Zoning Boards, Synagogues, and Bias
Religious Tolerance in the Suburbs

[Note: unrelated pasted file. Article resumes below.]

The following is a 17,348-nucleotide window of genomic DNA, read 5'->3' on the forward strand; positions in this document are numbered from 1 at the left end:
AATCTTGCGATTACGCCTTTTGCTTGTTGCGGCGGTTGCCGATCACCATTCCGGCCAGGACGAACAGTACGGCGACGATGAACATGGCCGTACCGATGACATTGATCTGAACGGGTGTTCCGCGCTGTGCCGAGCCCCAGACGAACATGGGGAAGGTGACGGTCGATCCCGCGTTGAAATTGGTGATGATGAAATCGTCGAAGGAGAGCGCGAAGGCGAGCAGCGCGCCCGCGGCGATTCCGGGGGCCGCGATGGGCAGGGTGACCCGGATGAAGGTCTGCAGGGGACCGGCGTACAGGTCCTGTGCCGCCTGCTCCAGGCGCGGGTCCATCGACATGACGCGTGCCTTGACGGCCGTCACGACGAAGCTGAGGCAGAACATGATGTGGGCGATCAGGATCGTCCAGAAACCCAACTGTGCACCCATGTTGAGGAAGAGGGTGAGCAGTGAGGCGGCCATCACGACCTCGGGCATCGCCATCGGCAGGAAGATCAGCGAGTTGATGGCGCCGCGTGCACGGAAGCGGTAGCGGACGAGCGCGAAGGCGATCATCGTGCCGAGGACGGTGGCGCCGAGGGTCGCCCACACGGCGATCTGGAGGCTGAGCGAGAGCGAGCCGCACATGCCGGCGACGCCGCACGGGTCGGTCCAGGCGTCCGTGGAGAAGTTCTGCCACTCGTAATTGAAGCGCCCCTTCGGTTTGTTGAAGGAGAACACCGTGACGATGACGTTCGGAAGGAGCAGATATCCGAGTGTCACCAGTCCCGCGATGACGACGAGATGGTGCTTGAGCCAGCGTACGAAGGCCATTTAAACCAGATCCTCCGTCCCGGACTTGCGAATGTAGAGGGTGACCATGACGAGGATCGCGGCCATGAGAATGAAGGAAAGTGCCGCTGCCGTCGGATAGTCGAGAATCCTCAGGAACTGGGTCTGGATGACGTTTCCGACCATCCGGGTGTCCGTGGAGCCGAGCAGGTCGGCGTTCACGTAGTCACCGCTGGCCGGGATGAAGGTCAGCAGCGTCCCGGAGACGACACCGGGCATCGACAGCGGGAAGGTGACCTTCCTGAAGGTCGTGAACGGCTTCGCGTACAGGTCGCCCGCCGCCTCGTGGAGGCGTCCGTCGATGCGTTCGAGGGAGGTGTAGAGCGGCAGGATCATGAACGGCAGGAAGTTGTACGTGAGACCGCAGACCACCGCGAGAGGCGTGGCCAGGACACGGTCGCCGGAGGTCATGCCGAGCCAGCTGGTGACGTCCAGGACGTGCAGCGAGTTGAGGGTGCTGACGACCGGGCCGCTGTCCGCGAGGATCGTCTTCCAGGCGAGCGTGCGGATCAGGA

During the last few years in widely separated parts of the country, many congregations have been denied building or use permits for the construction of houses of worship or for the occupancy of already existing structures on the ground that such construction or occupancy would violate local zoning ordinances. As one heard of such incidents in Long Island, Wilmington (Delaware), Pittsburgh, Cleveland, and St. Louis, one’s first thought, one’s first suspicion, might well have been that these were cases of discrimination, that the concept of “restricted” residential districts was being extended to include synagogues and temples. For it was hard to believe that a congregation would go to the trouble of selecting a site, preparing plans, and raising funds before it had made absolutely certain that it could satisfy the requirements of the zoning ordinances. The suspicion of anti-Semitism was nourished by the further circumstance that all the congregations encountering difficulties were located in the suburbs—they were newcomers from the large cities, where they had been relatively immune to the gross forms of discrimination practiced against Jews as a group.
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